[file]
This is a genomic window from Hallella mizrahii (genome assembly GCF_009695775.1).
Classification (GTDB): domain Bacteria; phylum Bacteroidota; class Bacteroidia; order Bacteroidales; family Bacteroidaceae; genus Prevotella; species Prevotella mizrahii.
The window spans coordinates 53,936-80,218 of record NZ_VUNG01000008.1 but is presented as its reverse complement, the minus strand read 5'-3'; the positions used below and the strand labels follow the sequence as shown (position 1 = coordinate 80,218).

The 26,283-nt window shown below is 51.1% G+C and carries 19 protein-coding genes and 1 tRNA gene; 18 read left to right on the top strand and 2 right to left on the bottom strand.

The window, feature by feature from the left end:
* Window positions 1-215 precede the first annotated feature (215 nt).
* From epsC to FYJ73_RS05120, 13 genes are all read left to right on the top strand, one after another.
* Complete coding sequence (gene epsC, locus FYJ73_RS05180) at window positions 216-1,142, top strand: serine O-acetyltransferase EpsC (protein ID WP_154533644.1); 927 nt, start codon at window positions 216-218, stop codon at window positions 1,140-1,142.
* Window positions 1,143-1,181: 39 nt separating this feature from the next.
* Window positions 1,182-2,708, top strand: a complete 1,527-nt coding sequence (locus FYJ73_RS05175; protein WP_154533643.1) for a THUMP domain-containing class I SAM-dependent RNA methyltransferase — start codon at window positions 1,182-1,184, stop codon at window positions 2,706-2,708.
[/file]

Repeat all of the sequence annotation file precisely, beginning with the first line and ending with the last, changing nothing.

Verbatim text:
This is a genomic window from Hallella mizrahii (genome assembly GCF_009695775.1).
Classification (GTDB): domain Bacteria; phylum Bacteroidota; class Bacteroidia; order Bacteroidales; family Bacteroidaceae; genus Prevotella; species Prevotella mizrahii.
The window spans coordinates 53,936-80,218 of record NZ_VUNG01000008.1 but is presented as its reverse complement, the minus strand read 5'-3'; the positions used below and the strand labels follow the sequence as shown (position 1 = coordinate 80,218).

The 26,283-nt window shown below is 51.1% G+C and carries 19 protein-coding genes and 1 tRNA gene; 18 read left to right on the top strand and 2 right to left on the bottom strand.

The window, feature by feature from the left end:
* Window positions 1-215 precede the first annotated feature (215 nt).
* From epsC to FYJ73_RS05120, 13 genes are all read left to right on the top strand, one after another.
* Complete coding sequence (gene epsC, locus FYJ73_RS05180) at window positions 216-1,142, top strand: serine O-acetyltransferase EpsC (protein ID WP_154533644.1); 927 nt, start codon at window positions 216-218, stop codon at window positions 1,140-1,142.
* Window positions 1,143-1,181: 39 nt separating this feature from the next.
* Window positions 1,182-2,708, top strand: a complete 1,527-nt coding sequence (locus FYJ73_RS05175; protein WP_154533643.1) for a THUMP domain-containing class I SAM-dependent RNA methyltransferase — start codon at window positions 1,182-1,184, stop codon at window positions 2,706-2,708.